Not that Smith plans to rub that in when he gets back to Spokane — should it come to fruition.
“We have a really good relationship and I’m really thankful that he’s my coach,” said Smith, who finished second in WHL defence scoring with 73 points last season, which was good enough to get drafted 17th overall in the first round by the New Jersey Devils this past June.
Trip down memory lane
Truth be told, there wasn’t much time for reminiscing on this day — with TSN also waiting to interview Smith as player of the game (and the team magician) — but Smith did share some tidbits of interest.
For one, he no longer calls Lloydminster home — nor do his parents, with Wayne now owning a sign company in Saskatoon and Lorianne a teacher in Prince Albert, Sask. Ty, who played his bantam-draft year in Delta, B.C., now spends his offseasons in Vancouver training under, among other people, Brendan Gallagher’s dad, Ian.
That doesn’t mean Smith isn’t repping Lloydminster on the international stage — the place where he got his hockey start and returned to play major midget before moving on to Spokane, and where his father worked as an operations manager for an oil company called Weatherford.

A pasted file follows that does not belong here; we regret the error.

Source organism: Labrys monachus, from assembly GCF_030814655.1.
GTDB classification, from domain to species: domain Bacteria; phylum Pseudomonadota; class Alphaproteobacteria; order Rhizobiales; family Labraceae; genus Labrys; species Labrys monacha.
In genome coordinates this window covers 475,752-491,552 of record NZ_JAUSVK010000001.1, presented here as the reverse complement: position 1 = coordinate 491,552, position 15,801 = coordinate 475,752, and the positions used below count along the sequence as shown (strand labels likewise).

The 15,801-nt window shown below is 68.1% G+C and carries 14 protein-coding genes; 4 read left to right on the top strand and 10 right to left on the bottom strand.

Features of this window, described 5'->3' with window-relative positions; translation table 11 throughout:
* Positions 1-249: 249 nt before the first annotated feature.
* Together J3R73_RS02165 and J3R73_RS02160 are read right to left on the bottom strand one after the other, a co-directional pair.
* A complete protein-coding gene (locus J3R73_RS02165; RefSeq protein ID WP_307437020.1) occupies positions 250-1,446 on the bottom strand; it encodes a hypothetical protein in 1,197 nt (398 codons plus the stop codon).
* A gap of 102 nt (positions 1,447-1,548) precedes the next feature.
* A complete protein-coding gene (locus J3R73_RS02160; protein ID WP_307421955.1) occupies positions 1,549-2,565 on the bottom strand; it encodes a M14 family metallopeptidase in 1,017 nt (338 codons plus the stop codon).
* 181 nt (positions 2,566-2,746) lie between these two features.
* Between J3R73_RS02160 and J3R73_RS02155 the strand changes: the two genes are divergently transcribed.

Whenever Smith makes it back to the Border City — as Lloydminster is known, for straddling the Alberta-Saskatchewan border — he skates with Eric Morrissette, who coached him in the prestigious Brick tournament in Edmonton when he was 10 years old and now runs the YOURHockey program.
And Smith still sees a lot of his old teammates from Lloydminster on a regular basis, having turned into rivals spread across the Western Hockey League. From the major-midget team, there’s Zane Franklin in Kamloops, Bryce Kindopp in Everett, Jaxan Kaluski in Seattle, Chase Wouters in Saskatoon and Ryan Schoettler in Prince George. Going back to minor bantam, that list grows to include Kobe Mohr and Orrin Centazzo, both now in Kamloops with Franklin, plus Elijah Brown in Medicine Hat, who hailed from Cold Lake, Alta., but played a few games with that team. Smith also mentioned Dallas Hines in Kootenay, who is two years older than him, but they played together when Smith got called up an age group throughout minor hockey.
“They’ve been really supportive, all my buddies from back home,” Smith said, “and having my parents here means a lot. Getting to spend some time with them on our off-days, an hour here or an hour there, it’s pretty special that they can be down here cheering us on.”